This signing is a key milestone in the Center for Global Health’s (CGH) engagement with partners in in cancer research in India. Since the India office of CGH was opened in 2011, under the leadership of Dr. Preetha Rajaraman, we have established partnerships with several agencies of the Indian government engaged in cancer research, conducted joint workshops, and published collaborative papers on cancer control and implementation.
The United States-México border region constitutes an area defined as 62 miles north and south of the United States-México border, approximately 2000 miles in length, and is considered the largest border region in the world. It includes 80 towns (municipios) in six Mexican states and 48 counties in four U.S. states. It is also a very challenging place when it comes to global health needs, as it includes both non-communicable (particularly breast & cervical cancer, diabetes, etc) and infectious diseases, as well as mental, child, and reproductive health issues and a high incidence of trauma deaths and violence. In an attempt to address these pressing bilateral health issues, the U.S.-Mexico Border Health Commission launched the Healthy Border 2020 at the Mexican Embassy in the United States on June 24, 2015. This new initiative aims to strengthening what was accomplished on the previous plan of action entitled Healthy Border 2010.
The launch of Healthy Border 2020 was held at the Embassy of Mexico in Washington DC and was attended, among many others, by Ambassador Jimmy Kolker, Assistant Secretary for Global Affairs at the U.S. Department of Health and Human Services (DHHS), the Mexican Ambassador to the U.S., the Secretary of Health from New Mexico, Secretaries of Health from four Mexican states, as well as other HHS senior officers and senior representatives from the Mexican Secretariat of Health. During the launch of Healthy Border 2020, the objectives, plan of action, and priorities for the Healthy Border 2020 were described, including a roadmap for its implementation in both countries.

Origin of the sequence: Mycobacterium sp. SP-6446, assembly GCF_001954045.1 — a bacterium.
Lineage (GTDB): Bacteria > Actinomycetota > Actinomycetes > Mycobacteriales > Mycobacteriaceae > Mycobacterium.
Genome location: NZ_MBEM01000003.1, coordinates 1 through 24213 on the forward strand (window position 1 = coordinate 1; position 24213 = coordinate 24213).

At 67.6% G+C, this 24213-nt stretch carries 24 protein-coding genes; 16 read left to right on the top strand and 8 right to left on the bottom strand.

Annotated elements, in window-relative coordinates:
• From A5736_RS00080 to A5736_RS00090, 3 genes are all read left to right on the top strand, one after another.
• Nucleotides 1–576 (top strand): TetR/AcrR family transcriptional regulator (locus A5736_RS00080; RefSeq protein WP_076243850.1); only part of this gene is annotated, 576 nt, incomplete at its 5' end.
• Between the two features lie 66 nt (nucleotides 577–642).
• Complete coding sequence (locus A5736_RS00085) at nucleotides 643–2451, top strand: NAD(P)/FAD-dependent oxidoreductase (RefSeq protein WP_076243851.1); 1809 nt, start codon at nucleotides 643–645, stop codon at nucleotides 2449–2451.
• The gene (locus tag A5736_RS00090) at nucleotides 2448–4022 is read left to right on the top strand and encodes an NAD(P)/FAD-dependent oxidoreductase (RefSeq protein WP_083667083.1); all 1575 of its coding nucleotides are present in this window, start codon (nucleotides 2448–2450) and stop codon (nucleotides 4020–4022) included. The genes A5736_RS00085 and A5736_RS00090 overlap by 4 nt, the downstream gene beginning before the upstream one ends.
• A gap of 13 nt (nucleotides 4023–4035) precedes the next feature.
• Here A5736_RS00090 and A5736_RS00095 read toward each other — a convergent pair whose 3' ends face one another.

CGH is working with the International Agency for Research on Cancer (IARC) and the Pan American Health Organization (PAHO) on the ESTAMPA Study, a multi-centric study of cervical cancer screening and triage with HPV testing. This study compares screening of 50,000 women in 10 Latin American countries for visual, cytological, and molecular triage methods, or combination of these methods, for their performance and cost-effectiveness among women participating in HPV-based screening programs.
The ESTAMPA Study has already begun in Colombia, Paraguay, Honduras and Uruguay, and will begin soon in Costa Rica, Bolivia, Peru, and Argentina. It is also expected that Brazil, Mexico, and Ecuador will begin recruiting eligible women into the study within the year. The benefit of a study that aims to recruit such a large number of women is not only a comprehensive representation of the Latin American population, but the ESTAMPA study offers cervical cancer screening to women who otherwise may not have been ever screened and who may be at high risk of cervical cancer. Through its support of the ESTAMPA study, CGH promotes the regionally organized cervical cancer screening, unique to Latin America. CGH’s contributions include training for over forty cervical cancer researchers, pathologists, medical oncologists, and oncology nurses participating in the study; transferring both knowledge and technology while strengthening this valuable network of cancer researchers in the region.